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Conservative MP for Palliser (Saskatchewan)
Won his last election, in 2011, with 47.00% of the vote.
Statements in the House
Grey Cup November 21st, 2013
Yes, indeed, Mr. Speaker, and it is very good and gracious of you to have noticed that right away.
Certainly, in response to Hamilton making all that racket, we in the agricultural sector have noticed that empty 45-gallon drums make a lot of noise.
This Sunday, millions of Canadians will tune in to watch a sea of green as the Saskatchewan Roughriders take on the Hamilton Tiger-Cats, in Regina, for the 101st Grey Cup game.
With the leadership of Coach Corey Chamblin and the grit of CFL stars like Darian Durant, Kory Sheets, Chris Getzlaf, Weston Dressler and Brendon LaBatte, just to name a few, the Riders are ready to compete for the title.
With the power of the offensive and defensive lines and the precision of the special teams, the Riders are ready to hoist the Grey Cup in victory.
I would like to extend a special thanks to the thousands of community-minded volunteers who pitched in to make this celebration safe and fun.
Two things are certain: first, snow or shine, this year's Grey Cup is going to be the best ever and the best for years to come; and second, the Riders are going to win and all those kittens are going to go home feeling green with envy.
Let us hear it. Go, Riders, go.
Afghan Veterans Monument November 19th, 2013
Mr. Speaker, just as the hon. member for Medicine Hat has shared with us, that is the kind of input we want.
We want to hear what people have to say about it. We want to include text in the memorial. We want to make sure that it is reflective of everyone who has something invested in democracy and freedom, and that is every Canadian.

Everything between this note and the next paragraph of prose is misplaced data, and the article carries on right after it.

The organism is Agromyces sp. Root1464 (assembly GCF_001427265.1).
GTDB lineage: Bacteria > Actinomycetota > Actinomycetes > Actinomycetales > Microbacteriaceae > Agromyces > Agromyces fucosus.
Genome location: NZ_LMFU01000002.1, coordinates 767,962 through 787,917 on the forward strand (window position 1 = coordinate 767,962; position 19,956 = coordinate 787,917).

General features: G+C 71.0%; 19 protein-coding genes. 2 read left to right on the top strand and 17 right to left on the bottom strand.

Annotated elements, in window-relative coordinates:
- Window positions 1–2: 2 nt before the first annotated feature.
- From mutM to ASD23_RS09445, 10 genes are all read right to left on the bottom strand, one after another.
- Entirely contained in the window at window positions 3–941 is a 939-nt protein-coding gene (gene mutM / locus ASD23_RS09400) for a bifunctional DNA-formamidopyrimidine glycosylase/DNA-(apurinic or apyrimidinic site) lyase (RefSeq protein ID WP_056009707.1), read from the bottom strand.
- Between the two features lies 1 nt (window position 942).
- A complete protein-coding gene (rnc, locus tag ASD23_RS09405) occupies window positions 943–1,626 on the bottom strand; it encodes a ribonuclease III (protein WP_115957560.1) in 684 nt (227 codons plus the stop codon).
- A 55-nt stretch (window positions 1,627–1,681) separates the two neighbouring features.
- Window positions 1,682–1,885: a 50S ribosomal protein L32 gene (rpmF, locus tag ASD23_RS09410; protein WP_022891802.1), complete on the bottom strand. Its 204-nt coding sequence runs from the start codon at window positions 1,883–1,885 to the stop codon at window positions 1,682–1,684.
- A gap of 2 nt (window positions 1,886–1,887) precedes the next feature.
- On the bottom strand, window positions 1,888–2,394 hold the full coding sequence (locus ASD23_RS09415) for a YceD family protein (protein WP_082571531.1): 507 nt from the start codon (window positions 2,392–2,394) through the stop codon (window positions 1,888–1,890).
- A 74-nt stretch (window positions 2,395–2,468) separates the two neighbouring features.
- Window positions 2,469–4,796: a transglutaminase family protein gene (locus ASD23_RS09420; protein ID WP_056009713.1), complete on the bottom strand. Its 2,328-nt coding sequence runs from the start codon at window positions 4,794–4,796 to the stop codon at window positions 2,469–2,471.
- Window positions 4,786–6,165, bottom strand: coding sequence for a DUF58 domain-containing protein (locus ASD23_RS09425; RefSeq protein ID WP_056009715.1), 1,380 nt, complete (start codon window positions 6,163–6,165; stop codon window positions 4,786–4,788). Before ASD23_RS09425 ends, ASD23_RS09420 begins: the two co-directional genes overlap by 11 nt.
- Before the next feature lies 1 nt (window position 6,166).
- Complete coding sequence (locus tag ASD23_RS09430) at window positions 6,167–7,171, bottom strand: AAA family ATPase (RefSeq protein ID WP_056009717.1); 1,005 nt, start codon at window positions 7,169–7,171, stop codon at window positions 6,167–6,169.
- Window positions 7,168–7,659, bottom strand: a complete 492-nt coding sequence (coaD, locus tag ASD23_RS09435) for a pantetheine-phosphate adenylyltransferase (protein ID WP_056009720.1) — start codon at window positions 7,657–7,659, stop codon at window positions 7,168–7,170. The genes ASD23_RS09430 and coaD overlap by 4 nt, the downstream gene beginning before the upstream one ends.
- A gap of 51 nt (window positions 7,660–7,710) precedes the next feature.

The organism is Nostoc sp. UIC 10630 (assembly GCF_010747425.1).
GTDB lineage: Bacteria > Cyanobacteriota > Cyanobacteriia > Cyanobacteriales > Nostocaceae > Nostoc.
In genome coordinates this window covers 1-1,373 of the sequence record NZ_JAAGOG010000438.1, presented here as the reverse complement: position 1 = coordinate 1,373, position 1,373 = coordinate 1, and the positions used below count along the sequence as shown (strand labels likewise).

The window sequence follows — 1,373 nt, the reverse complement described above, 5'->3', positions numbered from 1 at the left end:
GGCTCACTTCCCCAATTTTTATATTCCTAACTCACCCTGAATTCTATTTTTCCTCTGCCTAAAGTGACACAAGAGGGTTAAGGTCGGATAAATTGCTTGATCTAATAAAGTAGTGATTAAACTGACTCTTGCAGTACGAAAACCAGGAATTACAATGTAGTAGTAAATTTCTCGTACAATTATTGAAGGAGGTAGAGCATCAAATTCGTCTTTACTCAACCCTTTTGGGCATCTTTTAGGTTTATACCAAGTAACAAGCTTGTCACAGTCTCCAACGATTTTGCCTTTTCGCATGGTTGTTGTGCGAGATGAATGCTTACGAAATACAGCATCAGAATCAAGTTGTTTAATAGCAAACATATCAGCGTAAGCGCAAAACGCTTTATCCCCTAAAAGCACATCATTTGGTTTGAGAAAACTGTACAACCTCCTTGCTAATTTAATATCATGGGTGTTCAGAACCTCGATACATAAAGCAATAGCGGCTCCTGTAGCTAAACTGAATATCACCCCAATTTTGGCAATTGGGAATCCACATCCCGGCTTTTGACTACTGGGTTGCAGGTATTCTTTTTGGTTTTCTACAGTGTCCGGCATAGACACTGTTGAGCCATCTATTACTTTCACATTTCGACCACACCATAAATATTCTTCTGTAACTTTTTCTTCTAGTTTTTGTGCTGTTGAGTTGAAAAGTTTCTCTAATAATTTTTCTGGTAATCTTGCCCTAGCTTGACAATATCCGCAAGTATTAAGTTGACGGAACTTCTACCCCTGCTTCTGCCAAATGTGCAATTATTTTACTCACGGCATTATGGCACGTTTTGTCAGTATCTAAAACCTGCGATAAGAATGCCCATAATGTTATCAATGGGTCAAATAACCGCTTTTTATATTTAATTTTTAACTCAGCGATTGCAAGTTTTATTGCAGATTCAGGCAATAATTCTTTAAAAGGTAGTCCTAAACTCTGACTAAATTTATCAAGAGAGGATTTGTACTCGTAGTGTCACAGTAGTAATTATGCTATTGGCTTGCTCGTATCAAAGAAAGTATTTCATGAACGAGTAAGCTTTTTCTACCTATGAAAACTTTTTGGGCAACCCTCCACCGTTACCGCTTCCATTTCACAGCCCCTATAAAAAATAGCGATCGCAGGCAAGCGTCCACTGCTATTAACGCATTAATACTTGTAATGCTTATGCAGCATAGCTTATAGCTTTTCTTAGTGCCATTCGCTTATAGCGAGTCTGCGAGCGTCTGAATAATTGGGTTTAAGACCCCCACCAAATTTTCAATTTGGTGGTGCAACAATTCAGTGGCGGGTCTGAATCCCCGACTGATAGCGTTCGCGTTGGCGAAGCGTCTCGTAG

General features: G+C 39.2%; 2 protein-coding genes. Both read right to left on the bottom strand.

Hopefully we will have lots of input and we will design a memorial that we can all be proud of.
Afghan Veterans Monument November 19th, 2013
Mr. Speaker, the thought is that the input from all parts of Canada will be somehow married into this edifice that will say “good job” to the men and women of the Afghan war.
We have not decided anything in terms of placement. We have not decided anything in terms of design. We wanted to decide that we were going to do this as a Parliament, to recognize soldiers, the men and women who have given their lives in the pursuit of freedom.
Right now, it is open. We encourage input from everyone who has something to say about it. We look forward to putting together something that is reflective of coast-to-coast-to-coast Canadians.
Afghan Veterans Monument November 19th, 2013
Mr. Speaker, the site for the monument and the design of the monument is all to be planned out in the not too distant future and ready for presentation in 2014 later in the fall. We have a window of about a year to seek input from various groups like the Legion, army and navy veterans, Parliament, and other bodies that have an interest in the memorial to come with their thoughts. We look to receive a lot of input and then have a committee to decide on the design and where it should go.
Afghan Veterans Monument November 19th, 2013
That, in the opinion of the House, the government should commit to honouring our Afghan veterans through a permanent memorial either at an existing or a new site in the National Capital Region, once all Canadian Armed Forces personnel return to Canada in 2014, and that the memorial remember (i) those who lost their lives and who were injured in the Afghanistan War, (ii) the contribution of our Canadian Armed Forces, diplomatic and aid personnel who defended Canada and its allies from the threat of terrorism, (iii) the contributions made by Canada to improving the lives of the Afghan people, and (iv) the hundreds of Canadian Armed Forces personnel who remain in a non-combat role in Afghanistan today, helping to train Afghan forces.